Greenland Ice Sheet: ‘More than 50 hidden lakes’ detected


Scientists have identified more than 50 new lakes of liquid water lying under the Greenland Ice Sheet.

Antarctica hides some 470 lakes beneath its ice but this latest UK/US study proves the northern polar region also has its share.

They are nothing like as big, however. The largest down south, Lake Vostok, is 250km long. The biggest subglacial lake in Greenland is just 6km long.

Extensive areas of water can pool under a kilometres-thick ice sheet for a number of reasons.

Pressure from above and geothermal heat from below can maintain a liquid; surface meltwaters will also drain to the bed and collect in hollows.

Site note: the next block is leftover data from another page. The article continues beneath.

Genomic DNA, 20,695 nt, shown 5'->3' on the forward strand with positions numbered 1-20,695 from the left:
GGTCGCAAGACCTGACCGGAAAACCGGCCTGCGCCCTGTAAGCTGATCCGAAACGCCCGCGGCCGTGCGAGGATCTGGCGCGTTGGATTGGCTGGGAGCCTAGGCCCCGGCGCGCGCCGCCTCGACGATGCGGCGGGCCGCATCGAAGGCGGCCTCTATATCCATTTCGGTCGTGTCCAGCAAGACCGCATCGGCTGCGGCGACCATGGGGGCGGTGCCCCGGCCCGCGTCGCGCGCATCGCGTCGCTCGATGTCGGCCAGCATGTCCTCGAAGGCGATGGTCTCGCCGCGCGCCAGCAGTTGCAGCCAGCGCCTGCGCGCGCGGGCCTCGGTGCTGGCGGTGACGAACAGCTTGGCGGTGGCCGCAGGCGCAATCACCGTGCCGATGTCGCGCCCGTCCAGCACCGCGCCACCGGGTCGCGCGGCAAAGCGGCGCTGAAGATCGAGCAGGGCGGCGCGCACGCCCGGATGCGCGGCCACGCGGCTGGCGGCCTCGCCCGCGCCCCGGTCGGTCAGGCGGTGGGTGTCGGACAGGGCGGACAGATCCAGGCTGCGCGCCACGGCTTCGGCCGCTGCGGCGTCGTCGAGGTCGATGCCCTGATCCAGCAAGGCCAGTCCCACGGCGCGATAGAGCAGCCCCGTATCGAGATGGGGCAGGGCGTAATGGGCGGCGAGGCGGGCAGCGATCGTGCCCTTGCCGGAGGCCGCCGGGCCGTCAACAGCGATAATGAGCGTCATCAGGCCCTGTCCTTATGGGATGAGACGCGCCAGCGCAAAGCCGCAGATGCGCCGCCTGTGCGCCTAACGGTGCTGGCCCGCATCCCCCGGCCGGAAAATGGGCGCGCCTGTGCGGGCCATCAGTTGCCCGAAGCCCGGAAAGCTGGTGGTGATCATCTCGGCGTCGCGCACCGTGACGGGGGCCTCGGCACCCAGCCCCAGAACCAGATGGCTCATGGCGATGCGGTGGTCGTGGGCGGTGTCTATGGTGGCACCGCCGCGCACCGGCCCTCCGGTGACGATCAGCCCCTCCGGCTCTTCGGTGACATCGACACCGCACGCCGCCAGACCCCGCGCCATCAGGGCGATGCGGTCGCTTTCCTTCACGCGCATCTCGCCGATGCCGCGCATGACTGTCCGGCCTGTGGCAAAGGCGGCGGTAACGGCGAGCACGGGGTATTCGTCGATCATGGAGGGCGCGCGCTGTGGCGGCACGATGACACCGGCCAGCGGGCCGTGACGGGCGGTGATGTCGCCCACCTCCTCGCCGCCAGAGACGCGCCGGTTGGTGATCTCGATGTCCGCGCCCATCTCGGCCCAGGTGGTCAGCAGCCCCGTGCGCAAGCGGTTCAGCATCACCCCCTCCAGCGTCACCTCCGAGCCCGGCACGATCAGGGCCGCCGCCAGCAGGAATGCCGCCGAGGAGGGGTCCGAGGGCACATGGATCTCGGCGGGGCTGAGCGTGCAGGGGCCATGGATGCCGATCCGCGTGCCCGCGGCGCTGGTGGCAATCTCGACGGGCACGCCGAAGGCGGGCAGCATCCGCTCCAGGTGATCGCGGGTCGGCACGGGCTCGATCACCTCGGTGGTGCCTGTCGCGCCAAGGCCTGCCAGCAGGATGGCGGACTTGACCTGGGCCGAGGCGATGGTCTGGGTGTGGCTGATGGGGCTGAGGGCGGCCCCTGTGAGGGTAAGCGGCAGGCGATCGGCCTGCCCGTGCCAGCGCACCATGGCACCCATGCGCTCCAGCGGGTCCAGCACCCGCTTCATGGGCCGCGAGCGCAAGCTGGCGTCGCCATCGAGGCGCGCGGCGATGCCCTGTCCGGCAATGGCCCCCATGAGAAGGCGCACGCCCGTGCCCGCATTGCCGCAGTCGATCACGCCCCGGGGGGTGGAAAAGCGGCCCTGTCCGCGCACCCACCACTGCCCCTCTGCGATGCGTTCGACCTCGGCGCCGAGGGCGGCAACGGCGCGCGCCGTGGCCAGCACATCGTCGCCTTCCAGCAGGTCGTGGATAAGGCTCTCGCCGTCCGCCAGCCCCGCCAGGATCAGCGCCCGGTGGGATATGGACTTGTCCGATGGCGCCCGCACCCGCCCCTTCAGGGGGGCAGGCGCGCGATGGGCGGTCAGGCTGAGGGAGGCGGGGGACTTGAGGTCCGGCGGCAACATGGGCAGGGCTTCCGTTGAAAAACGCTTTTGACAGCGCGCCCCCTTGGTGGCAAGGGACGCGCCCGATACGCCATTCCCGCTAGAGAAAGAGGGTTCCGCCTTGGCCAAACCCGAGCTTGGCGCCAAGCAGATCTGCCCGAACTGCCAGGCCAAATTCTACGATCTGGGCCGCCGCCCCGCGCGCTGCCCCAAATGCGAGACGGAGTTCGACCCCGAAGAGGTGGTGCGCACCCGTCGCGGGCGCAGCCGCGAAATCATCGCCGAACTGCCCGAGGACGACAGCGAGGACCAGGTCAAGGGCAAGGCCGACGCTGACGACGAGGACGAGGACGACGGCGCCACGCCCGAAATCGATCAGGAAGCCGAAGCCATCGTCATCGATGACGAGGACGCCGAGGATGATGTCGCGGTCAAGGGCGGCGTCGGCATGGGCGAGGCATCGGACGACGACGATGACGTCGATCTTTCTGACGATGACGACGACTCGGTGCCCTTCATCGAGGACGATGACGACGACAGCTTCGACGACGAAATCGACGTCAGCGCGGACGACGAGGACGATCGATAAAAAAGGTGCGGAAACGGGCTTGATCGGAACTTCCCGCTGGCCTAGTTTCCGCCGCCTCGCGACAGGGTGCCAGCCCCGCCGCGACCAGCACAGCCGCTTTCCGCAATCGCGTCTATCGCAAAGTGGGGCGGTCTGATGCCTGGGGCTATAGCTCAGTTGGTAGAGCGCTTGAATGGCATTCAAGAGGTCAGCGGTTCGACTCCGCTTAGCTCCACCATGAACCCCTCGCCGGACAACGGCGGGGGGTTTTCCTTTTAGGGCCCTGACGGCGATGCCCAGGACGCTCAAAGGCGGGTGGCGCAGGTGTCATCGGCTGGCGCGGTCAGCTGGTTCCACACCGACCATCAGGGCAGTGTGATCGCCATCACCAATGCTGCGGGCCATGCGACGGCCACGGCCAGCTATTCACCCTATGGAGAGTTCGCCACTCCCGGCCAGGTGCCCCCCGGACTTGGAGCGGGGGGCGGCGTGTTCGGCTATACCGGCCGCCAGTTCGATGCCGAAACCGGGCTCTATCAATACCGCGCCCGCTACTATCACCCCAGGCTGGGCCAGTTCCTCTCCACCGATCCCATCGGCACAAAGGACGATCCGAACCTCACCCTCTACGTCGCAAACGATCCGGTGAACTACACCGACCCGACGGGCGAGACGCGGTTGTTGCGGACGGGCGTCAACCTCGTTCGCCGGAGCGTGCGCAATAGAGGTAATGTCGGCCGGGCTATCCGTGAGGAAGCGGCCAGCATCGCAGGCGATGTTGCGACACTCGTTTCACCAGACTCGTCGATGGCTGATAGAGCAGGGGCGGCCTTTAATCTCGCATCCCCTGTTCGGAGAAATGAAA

Researchers are interested in finding such lakes because they say something about the hydrology (water network) underlying an ice sheet and the way it moves.

Water acts as a lubricant, and as the world warms, modelling how quickly ice might slide towards the ocean will inform projections of future sea-level rise.

Greenland’s ice would increase global ocean height by 7m if it were all to melt.


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